The structure of employment has been greatly impacted by the current global pandemic.
There are the heartbreaking statistics of millions of people losing their jobs, either temporarily or permanently as well as businesses completely shutting down. It is important to recognize that the disability community has been greatly impacted by these layoffs as it has been determined by the U.S Bureau of Labor Statistics that 20 percent of workers with disabilities have lost their jobs in comparison to 14 percent of the general public.
With that being said, the way businesses have responded to the global pandemic in moving their work structure to that of telecommuting and having their employees work from home is a positive change for the disability community. Up until the beginning of the recent pandemic, working from home has been looked at as a less productive option that was far and few between. This fact, however, has frustrated many people with disabilities as employers readily accommodated all workers regardless of disability simply due to the pandemic. Many people with disabilities asked for the ability to work from home long before COVID-19 and were denied this option. When it was a benefit to the company, employers were readily willing but when an employer did not see this option as a benefit, people with disabilities were told that working from home would make them less productive, cost too much, or was simply not possible. We now see that working from home is indeed a viable option.
Businesses are realizing that working from home has not brought as much impact on productivity as people may have originally thought. Businesses are also seeing a positive impact regarding expenses; they are saving money on workspace expenses and travel. There is also the positive that working from home is more environmental.
Major corporations like Twitter, Facebook, Amazon, Google, Microsoft, Zillow, and REI have all recognized the benefits of allowing their employees to work from home and have adopted a “remote-first” model. Twitter and Facebook have announced that some employees will permanently work from home. Amazon and Google have announced that they will extend their “remote-first” model, Amazon employees may choose to work from home until January 2021 and Google until July of 2021. Microsoft has created a database to collect and analyze data to hopefully determine the best fit for their workforce whether it be in an office, remote-first, or a mixture of both. Zillow has announced that they will be 95% online and REI is even selling some of their office spaces to move to more remote and satellite spaces.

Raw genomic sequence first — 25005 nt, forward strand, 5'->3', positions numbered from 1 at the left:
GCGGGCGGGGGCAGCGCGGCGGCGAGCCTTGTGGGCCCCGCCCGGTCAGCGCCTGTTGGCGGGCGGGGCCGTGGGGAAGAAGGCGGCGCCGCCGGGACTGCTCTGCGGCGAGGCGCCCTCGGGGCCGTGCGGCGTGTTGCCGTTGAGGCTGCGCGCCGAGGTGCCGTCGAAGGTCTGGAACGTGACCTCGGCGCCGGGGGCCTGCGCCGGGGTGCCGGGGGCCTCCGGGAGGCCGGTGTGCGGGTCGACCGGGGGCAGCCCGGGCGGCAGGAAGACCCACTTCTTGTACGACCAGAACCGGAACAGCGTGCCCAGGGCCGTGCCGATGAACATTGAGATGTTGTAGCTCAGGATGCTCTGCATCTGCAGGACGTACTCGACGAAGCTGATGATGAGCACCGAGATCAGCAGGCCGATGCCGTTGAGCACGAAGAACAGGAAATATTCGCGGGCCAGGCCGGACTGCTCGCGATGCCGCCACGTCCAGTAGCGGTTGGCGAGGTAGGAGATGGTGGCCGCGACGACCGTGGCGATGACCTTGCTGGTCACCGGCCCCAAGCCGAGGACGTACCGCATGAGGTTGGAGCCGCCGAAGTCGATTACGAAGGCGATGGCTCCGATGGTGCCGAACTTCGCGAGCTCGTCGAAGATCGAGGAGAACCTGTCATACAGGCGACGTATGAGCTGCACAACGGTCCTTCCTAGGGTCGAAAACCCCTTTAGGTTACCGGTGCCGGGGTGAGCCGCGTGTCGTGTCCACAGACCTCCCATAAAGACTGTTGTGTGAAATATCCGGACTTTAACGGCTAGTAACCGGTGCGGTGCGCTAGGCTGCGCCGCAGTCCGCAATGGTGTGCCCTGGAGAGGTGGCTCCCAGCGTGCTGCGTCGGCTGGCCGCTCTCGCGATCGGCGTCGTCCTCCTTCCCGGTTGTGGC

This transition to allowing more and more people to work from home is a huge win for any employee looking to easily relocate to their desired place of living but is even more so a positive change for many within the disability community. This accommodation represents how designing structures to be accessible to the disability community is beneficial to more people than just those who are disabled, but to society as a whole.
People with disabilities have been desiring for the ability to work from home for years showing that disability drives innovation. If companies had implemented this remote-first structure when many workers with disabilities were promoting it, the foundation would have already existed, and transitioning to working from home due to COVID-19 would not have been as big a deal. If the work from home structure already had a firm foundation, many people would have been able to easily transition to working from home without the fear of less productivity and the added stress of uncertainty that comes from the unknown.
COVID-19 is driving innovation that is resulting in concepts of which the disability community has been advocating for years. We at Wandke Consulting are here to assist your company in making your business more accessible both online and in person. We desire for organizations to take leadership in accessibility and incorporate disability inclusion into overall business practices. If your company is ready to include the $490 billion market of the disability community, contact us so we can know how we can help you be as innovative as possible and inclusive to all.